Panfish

A Panfish, also spelled pan-fish or pan fish, is an edible game fish that usually doesn't outgrow the size of a frying pan. The term is also commonly used by anglers to refer to any small catch that will fit in a pan, but is large enough to be legal. However its definition and usage varies with geographical region. [New Mexico Game and Fish. "Warm Water Species: Panfish" http://www.wildlife.state.nm.us/recreation/fishing/warm_water_species/Panfish.htm (accessed June 3, 2007).]

Usage

The term panfish or pan-fish has been used to refer to a wide range of edible freshwater and saltwater fish species that are small enough to cook in a small pan. In "American Food and Game Fishes. A Popular Account of All The Species Found In America North Of The Equator, With Keys For Ready Identification, Life Histories And Methods of Capture" – Jordan and Evermann (1908) they identify all the following as "panfish" in some form or another: Yellow Perch, Candlefish, Balaos, Sand Launces, Rock Bass, Bullheads, Minnows, Rocky Mountain Whitefish, Sand Rollers, Crappie, Yellow Bass, White Bass, Croaker and of course most of the common small sunfishes such as bluegill and redear sunfish. [cite book |last=Jordan |first=David Starr, PhD |coauthors=Evermann, Barton Warren PhD |title=’American Food And Game Fishes. A Popular Account Of All The Species Found In America North Of The Equator, With Keys For Ready Identification, Life Histories And Methods Of Capture |publisher=Doubleday, Page and Company |location=New York |year=1908 |pages=120, 227, 242, 247, 263, 329, 335, 366, 338, 376, 377, 463 ] .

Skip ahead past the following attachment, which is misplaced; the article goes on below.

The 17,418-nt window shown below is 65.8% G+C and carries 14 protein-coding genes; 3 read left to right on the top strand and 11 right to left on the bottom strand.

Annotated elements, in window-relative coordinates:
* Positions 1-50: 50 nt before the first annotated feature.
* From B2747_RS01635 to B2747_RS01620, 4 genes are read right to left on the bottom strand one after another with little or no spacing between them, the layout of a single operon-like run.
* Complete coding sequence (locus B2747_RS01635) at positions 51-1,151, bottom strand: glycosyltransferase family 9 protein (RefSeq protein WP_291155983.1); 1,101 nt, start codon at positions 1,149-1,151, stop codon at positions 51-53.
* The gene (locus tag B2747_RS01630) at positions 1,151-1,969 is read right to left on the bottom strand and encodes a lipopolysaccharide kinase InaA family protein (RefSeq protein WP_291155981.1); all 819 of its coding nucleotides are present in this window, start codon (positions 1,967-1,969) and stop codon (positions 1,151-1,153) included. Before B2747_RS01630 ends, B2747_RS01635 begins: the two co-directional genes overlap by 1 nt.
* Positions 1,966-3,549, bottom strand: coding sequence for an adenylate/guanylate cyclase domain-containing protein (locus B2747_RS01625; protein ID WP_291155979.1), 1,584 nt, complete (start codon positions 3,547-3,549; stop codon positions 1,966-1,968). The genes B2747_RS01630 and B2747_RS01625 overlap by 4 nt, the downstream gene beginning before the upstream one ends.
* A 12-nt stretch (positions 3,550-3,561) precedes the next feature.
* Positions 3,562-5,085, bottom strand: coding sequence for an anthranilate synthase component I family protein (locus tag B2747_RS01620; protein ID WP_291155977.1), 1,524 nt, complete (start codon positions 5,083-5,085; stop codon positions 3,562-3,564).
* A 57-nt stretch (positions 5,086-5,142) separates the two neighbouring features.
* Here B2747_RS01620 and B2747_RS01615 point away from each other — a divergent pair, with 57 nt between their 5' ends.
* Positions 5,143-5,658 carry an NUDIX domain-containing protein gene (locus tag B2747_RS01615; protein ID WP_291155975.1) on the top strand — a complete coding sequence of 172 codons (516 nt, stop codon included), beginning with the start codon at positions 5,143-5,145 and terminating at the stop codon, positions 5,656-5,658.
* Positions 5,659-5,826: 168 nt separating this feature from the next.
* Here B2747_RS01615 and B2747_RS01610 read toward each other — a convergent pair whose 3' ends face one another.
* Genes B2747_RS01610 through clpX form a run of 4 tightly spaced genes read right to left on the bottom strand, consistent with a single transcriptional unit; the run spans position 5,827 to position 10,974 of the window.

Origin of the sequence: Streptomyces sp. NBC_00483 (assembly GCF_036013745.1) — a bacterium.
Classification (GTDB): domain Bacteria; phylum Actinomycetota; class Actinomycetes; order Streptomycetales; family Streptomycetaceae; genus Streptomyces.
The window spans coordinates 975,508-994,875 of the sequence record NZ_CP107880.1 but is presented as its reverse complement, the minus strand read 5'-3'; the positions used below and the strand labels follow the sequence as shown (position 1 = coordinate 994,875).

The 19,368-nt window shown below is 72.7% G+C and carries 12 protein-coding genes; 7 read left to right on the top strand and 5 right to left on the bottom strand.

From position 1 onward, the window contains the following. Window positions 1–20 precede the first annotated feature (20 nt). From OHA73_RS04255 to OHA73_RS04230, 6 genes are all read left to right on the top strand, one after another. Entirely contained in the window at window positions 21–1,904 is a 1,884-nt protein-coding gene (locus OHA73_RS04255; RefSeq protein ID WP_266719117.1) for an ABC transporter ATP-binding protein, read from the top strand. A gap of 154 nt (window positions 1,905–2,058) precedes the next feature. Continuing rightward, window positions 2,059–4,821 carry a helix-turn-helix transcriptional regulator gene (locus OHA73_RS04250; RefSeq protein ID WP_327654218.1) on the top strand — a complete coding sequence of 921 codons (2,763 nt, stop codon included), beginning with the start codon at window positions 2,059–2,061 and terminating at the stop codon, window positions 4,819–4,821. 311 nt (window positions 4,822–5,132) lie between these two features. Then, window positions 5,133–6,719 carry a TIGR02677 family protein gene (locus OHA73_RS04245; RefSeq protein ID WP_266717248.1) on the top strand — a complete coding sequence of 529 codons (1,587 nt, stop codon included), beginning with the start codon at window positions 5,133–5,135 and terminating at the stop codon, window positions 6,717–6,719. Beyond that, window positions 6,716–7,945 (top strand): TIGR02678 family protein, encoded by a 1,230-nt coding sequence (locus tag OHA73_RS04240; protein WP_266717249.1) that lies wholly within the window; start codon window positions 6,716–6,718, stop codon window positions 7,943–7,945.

Here’s but one example:

As a pan-fish we do not know of any better among American freshwater fishes. We have experimented with the yellow perch and several other species, including both species of black bass, the bluegill, wall-eyed pike, and rock-bass, eating each for several days in succession, and found the yellow perch the sweetest and most delicious of them all. One does not tire of it so soon as of the other kinds. Several other persons who tried the same experiment reached the same conclusion. In most parts of its range it is highly esteemed, and in many places it is of very considerable commercial importance. In the Great Lakes, the Potomac River, and the small lakes in the upper Mississippi Valley large quantities are taken, which always find a ready sale. [cite book |last=Jordan |first=David Starr, PhD |coauthors=Evermann, Barton Warren PhD |title=’American Food And Game Fishes. A Popular Account Of All The Species Found In America North Of The Equator, With Keys For Ready Identification, Life Histories And Methods Of Capture |publisher=Doubleday, Page and Company |location=New York |year=1908 |pages=366] .

The following is a typical example of the term as it was commonly used in cooking taken from "The White House Cookbook" compiled by Hugo Ziemann, chief kitchen steward in the White House in 1901: